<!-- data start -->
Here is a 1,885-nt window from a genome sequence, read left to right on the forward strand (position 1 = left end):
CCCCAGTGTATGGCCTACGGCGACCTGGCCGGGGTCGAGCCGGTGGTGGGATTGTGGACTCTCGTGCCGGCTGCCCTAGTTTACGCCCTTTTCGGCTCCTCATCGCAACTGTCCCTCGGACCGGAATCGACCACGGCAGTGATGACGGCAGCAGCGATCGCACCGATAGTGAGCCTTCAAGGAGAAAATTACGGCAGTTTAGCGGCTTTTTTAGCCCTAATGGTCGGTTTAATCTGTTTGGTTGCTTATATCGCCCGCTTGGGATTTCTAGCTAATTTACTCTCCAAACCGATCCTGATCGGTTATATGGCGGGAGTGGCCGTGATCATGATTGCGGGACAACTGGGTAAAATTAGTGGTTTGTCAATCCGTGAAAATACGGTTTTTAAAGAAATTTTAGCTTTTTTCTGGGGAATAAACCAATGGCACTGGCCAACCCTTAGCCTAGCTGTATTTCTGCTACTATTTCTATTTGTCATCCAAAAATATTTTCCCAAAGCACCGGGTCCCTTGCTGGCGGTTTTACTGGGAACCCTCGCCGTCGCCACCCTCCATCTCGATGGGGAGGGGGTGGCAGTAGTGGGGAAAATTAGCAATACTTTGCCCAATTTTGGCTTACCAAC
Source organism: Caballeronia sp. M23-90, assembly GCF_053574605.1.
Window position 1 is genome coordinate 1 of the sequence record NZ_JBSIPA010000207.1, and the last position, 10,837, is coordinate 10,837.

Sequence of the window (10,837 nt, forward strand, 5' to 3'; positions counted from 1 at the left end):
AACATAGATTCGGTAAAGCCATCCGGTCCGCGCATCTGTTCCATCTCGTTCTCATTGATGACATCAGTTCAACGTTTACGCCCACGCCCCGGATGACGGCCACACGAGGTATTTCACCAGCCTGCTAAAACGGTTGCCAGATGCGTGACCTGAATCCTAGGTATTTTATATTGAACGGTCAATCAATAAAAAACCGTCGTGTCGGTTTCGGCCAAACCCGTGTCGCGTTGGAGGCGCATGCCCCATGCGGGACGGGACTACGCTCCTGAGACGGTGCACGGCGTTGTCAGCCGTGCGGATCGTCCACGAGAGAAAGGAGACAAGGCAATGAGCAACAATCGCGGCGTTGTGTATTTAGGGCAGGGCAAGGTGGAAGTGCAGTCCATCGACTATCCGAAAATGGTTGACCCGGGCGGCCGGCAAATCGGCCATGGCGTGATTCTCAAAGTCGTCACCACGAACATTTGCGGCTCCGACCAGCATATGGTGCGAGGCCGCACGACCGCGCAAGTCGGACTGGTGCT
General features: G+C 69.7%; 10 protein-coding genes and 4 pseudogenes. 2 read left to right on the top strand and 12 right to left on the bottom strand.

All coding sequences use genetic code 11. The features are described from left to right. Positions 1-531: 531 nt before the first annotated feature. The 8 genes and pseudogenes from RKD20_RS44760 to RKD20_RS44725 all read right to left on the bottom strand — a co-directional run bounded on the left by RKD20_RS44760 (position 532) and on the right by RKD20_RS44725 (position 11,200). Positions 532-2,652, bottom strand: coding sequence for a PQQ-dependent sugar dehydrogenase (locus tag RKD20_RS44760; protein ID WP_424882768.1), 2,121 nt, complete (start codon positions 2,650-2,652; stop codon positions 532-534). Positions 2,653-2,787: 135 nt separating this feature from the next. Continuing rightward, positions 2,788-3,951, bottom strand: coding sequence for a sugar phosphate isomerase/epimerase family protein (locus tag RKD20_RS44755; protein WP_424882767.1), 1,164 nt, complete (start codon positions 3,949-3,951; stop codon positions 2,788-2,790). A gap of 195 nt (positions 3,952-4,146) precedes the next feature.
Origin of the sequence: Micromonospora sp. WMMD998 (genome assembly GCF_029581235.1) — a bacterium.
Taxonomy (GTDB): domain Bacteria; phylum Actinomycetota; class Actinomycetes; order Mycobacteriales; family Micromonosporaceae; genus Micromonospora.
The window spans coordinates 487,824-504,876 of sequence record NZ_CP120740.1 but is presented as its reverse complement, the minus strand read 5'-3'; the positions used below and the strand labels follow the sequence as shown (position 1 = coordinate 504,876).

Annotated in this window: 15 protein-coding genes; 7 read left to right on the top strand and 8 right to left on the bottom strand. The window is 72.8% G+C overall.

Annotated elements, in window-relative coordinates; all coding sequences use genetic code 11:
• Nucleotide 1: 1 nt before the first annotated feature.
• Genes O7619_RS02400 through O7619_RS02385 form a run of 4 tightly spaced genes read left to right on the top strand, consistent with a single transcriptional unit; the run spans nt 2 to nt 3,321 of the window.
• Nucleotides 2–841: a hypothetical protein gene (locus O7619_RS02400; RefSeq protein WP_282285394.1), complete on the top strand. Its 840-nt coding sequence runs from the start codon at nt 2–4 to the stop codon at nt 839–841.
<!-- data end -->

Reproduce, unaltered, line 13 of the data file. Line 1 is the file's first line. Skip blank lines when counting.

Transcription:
Annotated elements, in window-relative coordinates; all coding sequences use genetic code 11: